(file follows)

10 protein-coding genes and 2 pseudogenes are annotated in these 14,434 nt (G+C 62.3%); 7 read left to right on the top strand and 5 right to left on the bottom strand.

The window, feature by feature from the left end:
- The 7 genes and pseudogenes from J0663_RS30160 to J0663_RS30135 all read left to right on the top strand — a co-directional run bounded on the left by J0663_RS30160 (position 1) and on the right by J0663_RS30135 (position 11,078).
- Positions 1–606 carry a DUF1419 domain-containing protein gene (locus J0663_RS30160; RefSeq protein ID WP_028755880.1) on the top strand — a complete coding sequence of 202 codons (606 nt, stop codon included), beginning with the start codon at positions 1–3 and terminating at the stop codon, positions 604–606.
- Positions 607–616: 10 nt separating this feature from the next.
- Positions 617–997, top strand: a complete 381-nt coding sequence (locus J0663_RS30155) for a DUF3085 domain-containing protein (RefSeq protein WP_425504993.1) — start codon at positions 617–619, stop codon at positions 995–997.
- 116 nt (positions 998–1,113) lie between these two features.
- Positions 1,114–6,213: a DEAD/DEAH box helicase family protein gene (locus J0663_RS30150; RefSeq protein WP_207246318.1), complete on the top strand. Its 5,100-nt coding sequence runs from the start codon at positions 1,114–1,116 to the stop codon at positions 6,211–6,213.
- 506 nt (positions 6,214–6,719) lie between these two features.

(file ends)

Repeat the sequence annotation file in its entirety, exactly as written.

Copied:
10 protein-coding genes and 2 pseudogenes are annotated in these 14,434 nt (G+C 62.3%); 7 read left to right on the top strand and 5 right to left on the bottom strand.

The window, feature by feature from the left end:
- The 7 genes and pseudogenes from J0663_RS30160 to J0663_RS30135 all read left to right on the top strand — a co-directional run bounded on the left by J0663_RS30160 (position 1) and on the right by J0663_RS30135 (position 11,078).
- Positions 1–606 carry a DUF1419 domain-containing protein gene (locus J0663_RS30160; RefSeq protein ID WP_028755880.1) on the top strand — a complete coding sequence of 202 codons (606 nt, stop codon included), beginning with the start codon at positions 1–3 and terminating at the stop codon, positions 604–606.
- Positions 607–616: 10 nt separating this feature from the next.
- Positions 617–997, top strand: a complete 381-nt coding sequence (locus J0663_RS30155) for a DUF3085 domain-containing protein (RefSeq protein WP_425504993.1) — start codon at positions 617–619, stop codon at positions 995–997.
- 116 nt (positions 998–1,113) lie between these two features.
- Positions 1,114–6,213: a DEAD/DEAH box helicase family protein gene (locus J0663_RS30150; RefSeq protein WP_207246318.1), complete on the top strand. Its 5,100-nt coding sequence runs from the start codon at positions 1,114–1,116 to the stop codon at positions 6,211–6,213.
- 506 nt (positions 6,214–6,719) lie between these two features.